Raw Materials Sponsored by
A short symposium was held by the Essential Oil Association on the problems affecting manufacturers and their supplies of both natural and synthetic raw materials. Four reports were given on various aspects of this subject and are summarized below:
Our subject is the future supplies of natural raw materials for the essential oil industry. We might divide these raw materials roughly into three groups: 1) those that serve as raw materials in the production of isolates, competing head-on with synthetics and including citronella, lemongrass, menthol, and clove leaf; 2) those that can be replaced by synthetic oils, such as anis, rose, fir needle, geranium, citrus oils, sandalwood mint oils, and floral extractives; 3) those that are not threatened by replacements–at least for the present– including cedarwood, eucalyptus, guaiaewood, lavandin, ocotea, petitgrain, patchouli, vetivert, and ylang.
A number of additional materials now being developed by Sicalav also were on display. These included fennel, clary sage and tree moss, The cooperative is working with the farmers to extend the range of essential oil and spice materials grown in this region of France,
Certainly the physiochemical limits established in our laboratories for those lavandin samples correlating to high olfactory ratings are not absolute, and examination of future crops may necessitate some modifications, Nevertheless, a study of the accompanying tables yields several interesting observations.
Methods leading to (–)-, (+)-, and (±)-carvone have been reviewed, The technical production of (–)-carvone is based on the widely available (+)-limonene; the most favored route is that epitomized in Chart 1. Though the steps involved are simple, their exploitation is a wellguarded secret, There is no similar commercialscale production of (+)-carvone because the basic materials for its synthesis are not as readily available. However, sooner or later the rising demand for this ketone will ensure that it, too, will be produced synthetically.
Hitherto a neglected p-menthadiene, a-phellandrene at long last has found a worthy place as a raw material for chemical processing, leading to valuable products such as thymol, menthol and p-menthenyl alcohols. Further research on this terpene should open up routes to many other interesting and useful chemicals.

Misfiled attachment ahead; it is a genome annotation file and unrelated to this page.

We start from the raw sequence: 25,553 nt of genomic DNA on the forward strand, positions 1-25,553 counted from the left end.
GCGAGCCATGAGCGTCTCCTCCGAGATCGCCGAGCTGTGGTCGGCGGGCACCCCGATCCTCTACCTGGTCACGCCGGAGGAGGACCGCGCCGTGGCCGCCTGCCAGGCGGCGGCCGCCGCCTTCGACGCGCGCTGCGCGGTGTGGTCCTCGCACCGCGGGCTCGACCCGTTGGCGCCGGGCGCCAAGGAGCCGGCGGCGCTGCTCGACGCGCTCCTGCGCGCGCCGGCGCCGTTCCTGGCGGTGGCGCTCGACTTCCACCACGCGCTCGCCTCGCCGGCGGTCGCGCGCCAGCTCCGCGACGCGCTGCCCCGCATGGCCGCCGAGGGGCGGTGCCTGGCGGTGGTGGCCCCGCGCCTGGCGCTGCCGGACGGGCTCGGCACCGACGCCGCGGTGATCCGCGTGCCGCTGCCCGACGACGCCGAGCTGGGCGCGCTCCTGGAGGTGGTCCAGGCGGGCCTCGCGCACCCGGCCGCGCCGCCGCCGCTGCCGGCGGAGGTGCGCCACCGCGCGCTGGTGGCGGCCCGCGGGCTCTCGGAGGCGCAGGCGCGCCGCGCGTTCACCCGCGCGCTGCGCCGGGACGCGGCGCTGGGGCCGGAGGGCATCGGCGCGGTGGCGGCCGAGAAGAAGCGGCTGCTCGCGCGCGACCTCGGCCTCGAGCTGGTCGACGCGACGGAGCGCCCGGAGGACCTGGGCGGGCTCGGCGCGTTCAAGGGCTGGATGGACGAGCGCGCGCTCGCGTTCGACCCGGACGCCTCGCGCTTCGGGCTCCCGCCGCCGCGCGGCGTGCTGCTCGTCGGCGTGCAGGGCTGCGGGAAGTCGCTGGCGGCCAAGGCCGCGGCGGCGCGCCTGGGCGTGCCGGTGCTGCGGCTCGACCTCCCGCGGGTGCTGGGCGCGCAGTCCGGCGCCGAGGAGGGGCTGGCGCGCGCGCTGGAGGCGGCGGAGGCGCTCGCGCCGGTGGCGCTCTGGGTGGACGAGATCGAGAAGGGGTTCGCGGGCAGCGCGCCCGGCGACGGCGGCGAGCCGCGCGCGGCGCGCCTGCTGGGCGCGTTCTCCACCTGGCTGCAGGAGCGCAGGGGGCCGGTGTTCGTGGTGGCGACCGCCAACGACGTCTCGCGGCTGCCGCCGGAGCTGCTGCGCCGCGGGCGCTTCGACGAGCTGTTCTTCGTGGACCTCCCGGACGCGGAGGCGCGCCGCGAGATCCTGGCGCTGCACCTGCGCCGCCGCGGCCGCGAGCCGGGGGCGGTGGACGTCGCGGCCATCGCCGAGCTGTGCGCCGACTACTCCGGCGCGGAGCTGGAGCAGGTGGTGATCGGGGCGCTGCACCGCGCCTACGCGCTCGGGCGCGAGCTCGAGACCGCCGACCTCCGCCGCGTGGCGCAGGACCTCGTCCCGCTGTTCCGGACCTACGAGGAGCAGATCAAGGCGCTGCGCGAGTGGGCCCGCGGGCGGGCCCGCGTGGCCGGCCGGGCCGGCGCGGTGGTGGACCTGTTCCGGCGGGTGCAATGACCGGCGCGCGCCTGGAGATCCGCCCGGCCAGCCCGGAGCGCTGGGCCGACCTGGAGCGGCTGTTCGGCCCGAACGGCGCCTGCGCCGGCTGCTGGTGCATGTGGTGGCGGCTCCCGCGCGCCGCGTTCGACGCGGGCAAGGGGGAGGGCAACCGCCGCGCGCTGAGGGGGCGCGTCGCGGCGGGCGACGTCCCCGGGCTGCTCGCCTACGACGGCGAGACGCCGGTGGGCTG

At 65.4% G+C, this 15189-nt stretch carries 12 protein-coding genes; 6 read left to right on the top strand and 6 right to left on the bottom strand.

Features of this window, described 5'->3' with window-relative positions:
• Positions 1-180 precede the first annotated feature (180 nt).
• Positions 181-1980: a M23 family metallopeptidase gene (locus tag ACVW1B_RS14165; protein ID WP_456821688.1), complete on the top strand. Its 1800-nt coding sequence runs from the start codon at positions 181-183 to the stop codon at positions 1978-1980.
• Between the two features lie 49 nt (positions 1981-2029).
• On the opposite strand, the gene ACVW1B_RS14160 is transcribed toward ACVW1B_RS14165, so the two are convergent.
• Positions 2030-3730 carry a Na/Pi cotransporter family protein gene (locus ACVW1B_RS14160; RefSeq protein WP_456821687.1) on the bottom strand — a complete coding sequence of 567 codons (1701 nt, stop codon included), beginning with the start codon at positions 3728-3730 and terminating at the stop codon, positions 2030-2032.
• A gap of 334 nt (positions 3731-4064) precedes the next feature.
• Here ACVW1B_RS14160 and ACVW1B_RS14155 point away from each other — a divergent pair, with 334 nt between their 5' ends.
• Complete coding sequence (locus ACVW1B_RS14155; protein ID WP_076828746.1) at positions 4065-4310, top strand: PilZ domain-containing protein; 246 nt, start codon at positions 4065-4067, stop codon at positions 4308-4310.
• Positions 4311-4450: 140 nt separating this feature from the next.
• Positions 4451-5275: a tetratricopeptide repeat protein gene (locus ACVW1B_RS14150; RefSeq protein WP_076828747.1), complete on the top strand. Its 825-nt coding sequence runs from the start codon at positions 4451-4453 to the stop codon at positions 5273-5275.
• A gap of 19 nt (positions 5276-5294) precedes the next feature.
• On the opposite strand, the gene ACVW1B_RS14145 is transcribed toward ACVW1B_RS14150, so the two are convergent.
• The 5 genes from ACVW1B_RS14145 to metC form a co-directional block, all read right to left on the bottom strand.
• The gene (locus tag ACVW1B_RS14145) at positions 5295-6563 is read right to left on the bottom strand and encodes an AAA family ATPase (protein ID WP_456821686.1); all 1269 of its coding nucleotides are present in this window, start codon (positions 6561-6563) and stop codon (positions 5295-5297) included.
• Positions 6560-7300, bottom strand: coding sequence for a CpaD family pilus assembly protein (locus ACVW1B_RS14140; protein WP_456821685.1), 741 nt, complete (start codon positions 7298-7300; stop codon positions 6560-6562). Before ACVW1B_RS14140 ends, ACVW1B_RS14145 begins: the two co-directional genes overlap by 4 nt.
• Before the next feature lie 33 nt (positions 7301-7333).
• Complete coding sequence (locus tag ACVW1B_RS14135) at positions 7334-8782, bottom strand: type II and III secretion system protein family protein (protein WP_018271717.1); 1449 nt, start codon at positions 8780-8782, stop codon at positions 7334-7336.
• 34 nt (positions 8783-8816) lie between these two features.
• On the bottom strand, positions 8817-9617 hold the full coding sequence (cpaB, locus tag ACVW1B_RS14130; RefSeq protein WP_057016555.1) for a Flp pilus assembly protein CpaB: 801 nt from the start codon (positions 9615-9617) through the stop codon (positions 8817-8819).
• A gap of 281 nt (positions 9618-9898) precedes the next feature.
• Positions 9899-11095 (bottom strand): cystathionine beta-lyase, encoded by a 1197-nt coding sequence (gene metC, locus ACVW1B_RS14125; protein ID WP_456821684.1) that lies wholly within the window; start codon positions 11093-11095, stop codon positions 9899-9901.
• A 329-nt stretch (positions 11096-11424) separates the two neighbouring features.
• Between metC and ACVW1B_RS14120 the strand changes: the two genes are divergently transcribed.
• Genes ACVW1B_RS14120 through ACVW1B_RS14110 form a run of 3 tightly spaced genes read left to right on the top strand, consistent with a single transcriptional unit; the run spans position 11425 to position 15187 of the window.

Tagetes erecta, belonging to the order Compositae, is grown in Indian gardens and is commonly known as “Genda” in Hindi. Its leaves are good for piles, kidney troubles, and muscular pain; its juice is used for earache and opthalmia. The present paper deals with the antimicrobial activity of the essential oil extracted from its leaves by steam distillation in yield of 0.01%.
In a previous study of the chemical composition of the essential oil derived from the Algerian cypress, we compared the oil with oil obtained by steam distillation of the terminal branches of cypress trees from the Grasse area. We then noted some differences that affected the relative proportions of certain constituents. The richness in high constituents, in particular, prompted us to begin the study of this higher fraction. Cypress essential oil possesses a dry-down odor which is both woody and amberlike and is greatly appreciated by perfumers; this also makes it worth studying.
The transformation of Norda is nearly complete, and it is now poised to challenge the very largest international leaders in the flavor and fragrance industry.
Essence of Eriocephalus punctulactus is obtained by steam distillation of the blue flowers of a bush which grows at 3000 meters on the slopes of the Lesotho mountains in South Africa. Two other species of Eriocephalus--umbellatus and africanus—are known for their essences from flowers and leaves.